What a difference a year can make.

It was this time last year that Sarah Murphy, CEO of Sentinel Alert, anxiously anticipated acceptance into the Fierce Founders program, which was then known as the Women Entrepreneurs Bootcamp.

Murphy, who founded the company that uses sensor-based software to keep industrial sites safe, went on to take home first place at the October pitch competition, and raised a seed investment round just a few months later in January.

As applications were being assessed for this year's program, Murphy and her team, which has grown from four to seven, spent the week at the Communitech Hub with Deloitte Canada’s d {} Lab team.

Deloitte Canada, a partner on Communitech’s women in tech initiatives, believes change “starts at a grassroots level, one team at a time, as we help them grow and develop more future women in tech leaders in society,” said Jeff Bowman, Partner at Deloitte.

Aside from being the lead financial sponsor of the bootcamp, Deloitte has also taken a hands-on approach to supporting the winners.

“When we reflect on Communitech, it’s a lot about being active members in the ecosystem and generally giving back and participating in it,” said Bowman, “and we thought what better way than giving some of our time to help the winner out.”

This time with the d {} team also gave the Sentinel team a chance to come together for the first time.

“We all work remotely, and so to actually be able to come here to Communitech and work in the d {} Lab is an awesome experience,” said Murphy. “And one of our newest hire’s first week at the company is at Communitech – he’s loving it.”

Most of the Sentinel Alert team hail from Newfoundland, where its headquarters is in St. John’s, and another team member is based in the nation’s capital, Ottawa. Murphy lives in Nova Scotia, but is looking to move to Ontario.

Aside from increasing the size of her team, Murphy has been spent the last four months scaling the product, which has garnered interest from larger customers than initially targeted.

“We have clients coming to us and asking us to work them, which is crazy, but that is a big win when people are actually soliciting your product and what you’re doing,” she said.

Scaling also means Sentinel is now faced with a data problem: “We now we have all this data and we’re like, ‘What do we do with it?’,” Murphy said.

It’s that question that brought Murphy and the team to spend the week at the d {} Lab.

“They have got some great data minds,” she said, adding that, “being able to work with them is really cool, because it doubles our capacity on [the data] front.”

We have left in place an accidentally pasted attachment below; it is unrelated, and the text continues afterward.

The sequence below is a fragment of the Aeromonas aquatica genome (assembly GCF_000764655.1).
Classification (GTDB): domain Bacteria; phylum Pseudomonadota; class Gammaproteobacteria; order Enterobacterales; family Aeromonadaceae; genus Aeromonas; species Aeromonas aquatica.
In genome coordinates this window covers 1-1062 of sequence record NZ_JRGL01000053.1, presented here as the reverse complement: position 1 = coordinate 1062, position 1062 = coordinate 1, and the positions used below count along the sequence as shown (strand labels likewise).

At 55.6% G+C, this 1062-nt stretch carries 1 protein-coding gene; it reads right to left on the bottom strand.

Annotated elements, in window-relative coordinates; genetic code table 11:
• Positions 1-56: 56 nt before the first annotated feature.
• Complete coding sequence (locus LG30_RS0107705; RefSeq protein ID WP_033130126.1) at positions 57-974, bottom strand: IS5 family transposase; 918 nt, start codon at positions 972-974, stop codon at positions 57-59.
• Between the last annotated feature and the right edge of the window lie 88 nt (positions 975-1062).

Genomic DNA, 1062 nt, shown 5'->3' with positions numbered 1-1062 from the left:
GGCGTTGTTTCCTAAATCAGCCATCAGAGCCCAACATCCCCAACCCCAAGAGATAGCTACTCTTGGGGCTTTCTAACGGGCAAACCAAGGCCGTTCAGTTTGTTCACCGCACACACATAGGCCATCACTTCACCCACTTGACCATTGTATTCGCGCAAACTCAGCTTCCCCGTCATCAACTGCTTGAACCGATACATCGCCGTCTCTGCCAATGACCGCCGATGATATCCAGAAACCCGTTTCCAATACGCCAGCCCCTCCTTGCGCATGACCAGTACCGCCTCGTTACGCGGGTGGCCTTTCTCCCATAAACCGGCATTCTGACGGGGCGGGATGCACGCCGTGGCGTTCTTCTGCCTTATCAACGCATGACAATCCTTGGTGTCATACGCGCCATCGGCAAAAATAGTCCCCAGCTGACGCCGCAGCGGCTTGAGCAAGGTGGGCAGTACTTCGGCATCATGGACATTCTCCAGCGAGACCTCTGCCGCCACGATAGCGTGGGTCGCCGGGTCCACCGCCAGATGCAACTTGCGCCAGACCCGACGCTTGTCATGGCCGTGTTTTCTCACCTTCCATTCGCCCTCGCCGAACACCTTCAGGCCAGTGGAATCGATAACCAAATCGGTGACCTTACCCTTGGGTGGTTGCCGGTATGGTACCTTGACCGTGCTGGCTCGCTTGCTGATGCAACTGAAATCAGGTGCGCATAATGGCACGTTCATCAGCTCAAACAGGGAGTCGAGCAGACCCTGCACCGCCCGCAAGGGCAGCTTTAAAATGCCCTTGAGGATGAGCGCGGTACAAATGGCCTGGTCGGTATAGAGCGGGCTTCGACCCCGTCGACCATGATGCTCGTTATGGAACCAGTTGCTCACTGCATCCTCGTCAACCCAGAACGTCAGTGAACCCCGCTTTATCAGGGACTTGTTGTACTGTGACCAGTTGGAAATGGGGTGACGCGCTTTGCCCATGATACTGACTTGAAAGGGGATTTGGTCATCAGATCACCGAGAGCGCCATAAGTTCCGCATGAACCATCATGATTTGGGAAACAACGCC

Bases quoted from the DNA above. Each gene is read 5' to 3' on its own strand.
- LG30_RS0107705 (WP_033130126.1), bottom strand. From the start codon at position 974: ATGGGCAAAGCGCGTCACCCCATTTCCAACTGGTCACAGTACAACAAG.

The whole team put in some long hours this week, but time went by almost unnoticed as “everyone [was] really plugged into the energy.”

“They couldn’t get over how talented some of the co-op students from d {} are and it’s really cool to see them work side-by-side with new people, and everyone is blown away by the focus and all the hustle here.”

By following the Google design sprint process led by Norm Malloch, the lab’s activator, the team discovered they needed to address more than just what to do with the data, but also how they are collecting it.

“[We have a] bunch of prototypes to show clients on Monday morning, different use cases of the data that they can tie back to their safety metrics and operational metrics,” Murphy said.

The Sentinel Alert team has also implemented changes to advance their application, and have discovered they can collect sensor data at a lower frequency and it’s still accurate.

“Not only are we going to get this project out of it, but we will take away the methods and processes and then use them as a team day-to-day,” she said.

The week has created alignment and a unified language for the Sentinel Alert team as they disperse across three provinces.

“I was so adamant to have our team retreat here, at Communitech, because some of that hustle and energy is just so much greater here than it is out east. And we know that and I love coming here to get that recharge,” Murphy said.

A lot has changed since Murphy took the stage last October and accepted her oversized cheque, but the lessons still resonate.

“I’m definitely still drawing on all the materials and sharing them with people,” she said, after recently giving half of the program binder to a friend who is just starting a venture.

Murphy notes that she still struggles to find the “dream angel;” that is, a female full-stack developer.

“I notice that when we are getting applicants that men will, even if they’re mid-level, present themselves as senior and some of the most kick-ass women don’t feel that confidence that they’re senior,” she said.

Lack of confidence in abilities is definitely a factor for women, but Murphy believes programs like Fierce Founders will help more women to pursue tech entrepreneurship.

“I have had 10 people call and email me about the program, from all the media coverage that we got last year, and I just tell everyone to do it.”